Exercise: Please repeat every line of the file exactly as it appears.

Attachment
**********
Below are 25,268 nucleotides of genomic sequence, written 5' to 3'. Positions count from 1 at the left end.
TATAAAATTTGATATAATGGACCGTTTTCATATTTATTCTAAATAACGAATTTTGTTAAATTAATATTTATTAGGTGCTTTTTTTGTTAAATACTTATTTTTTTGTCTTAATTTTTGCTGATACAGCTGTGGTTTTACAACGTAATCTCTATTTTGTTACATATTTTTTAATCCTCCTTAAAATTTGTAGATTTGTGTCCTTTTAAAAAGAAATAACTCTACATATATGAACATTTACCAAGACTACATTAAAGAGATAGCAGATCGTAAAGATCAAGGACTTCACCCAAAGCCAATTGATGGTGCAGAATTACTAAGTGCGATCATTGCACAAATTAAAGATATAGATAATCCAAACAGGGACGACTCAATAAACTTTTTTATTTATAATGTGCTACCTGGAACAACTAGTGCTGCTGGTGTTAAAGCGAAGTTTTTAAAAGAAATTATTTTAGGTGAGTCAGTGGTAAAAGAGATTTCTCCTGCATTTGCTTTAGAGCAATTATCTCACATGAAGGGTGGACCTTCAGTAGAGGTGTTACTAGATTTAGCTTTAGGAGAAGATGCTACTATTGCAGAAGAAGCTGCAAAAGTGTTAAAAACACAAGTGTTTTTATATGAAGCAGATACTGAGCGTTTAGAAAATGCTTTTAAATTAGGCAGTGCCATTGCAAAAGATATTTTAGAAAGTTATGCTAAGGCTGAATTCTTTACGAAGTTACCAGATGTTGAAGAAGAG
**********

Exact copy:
Below are 25,268 nucleotides of genomic sequence, written 5' to 3'. Positions count from 1 at the left end.
TATAAAATTTGATATAATGGACCGTTTTCATATTTATTCTAAATAACGAATTTTGTTAAATTAATATTTATTAGGTGCTTTTTTTGTTAAATACTTATTTTTTTGTCTTAATTTTTGCTGATACAGCTGTGGTTTTACAACGTAATCTCTATTTTGTTACATATTTTTTAATCCTCCTTAAAATTTGTAGATTTGTGTCCTTTTAAAAAGAAATAACTCTACATATATGAACATTTACCAAGACTACATTAAAGAGATAGCAGATCGTAAAGATCAAGGACTTCACCCAAAGCCAATTGATGGTGCAGAATTACTAAGTGCGATCATTGCACAAATTAAAGATATAGATAATCCAAACAGGGACGACTCAATAAACTTTTTTATTTATAATGTGCTACCTGGAACAACTAGTGCTGCTGGTGTTAAAGCGAAGTTTTTAAAAGAAATTATTTTAGGTGAGTCAGTGGTAAAAGAGATTTCTCCTGCATTTGCTTTAGAGCAATTATCTCACATGAAGGGTGGACCTTCAGTAGAGGTGTTACTAGATTTAGCTTTAGGAGAAGATGCTACTATTGCAGAAGAAGCTGCAAAAGTGTTAAAAACACAAGTGTTTTTATATGAAGCAGATACTGAGCGTTTAGAAAATGCTTTTAAATTAGGCAGTGCCATTGCAAAAGATATTTTAGAAAGTTATGCTAAGGCTGAATTCTTTACGAAGTTACCAGATGTTGAAGAAGAG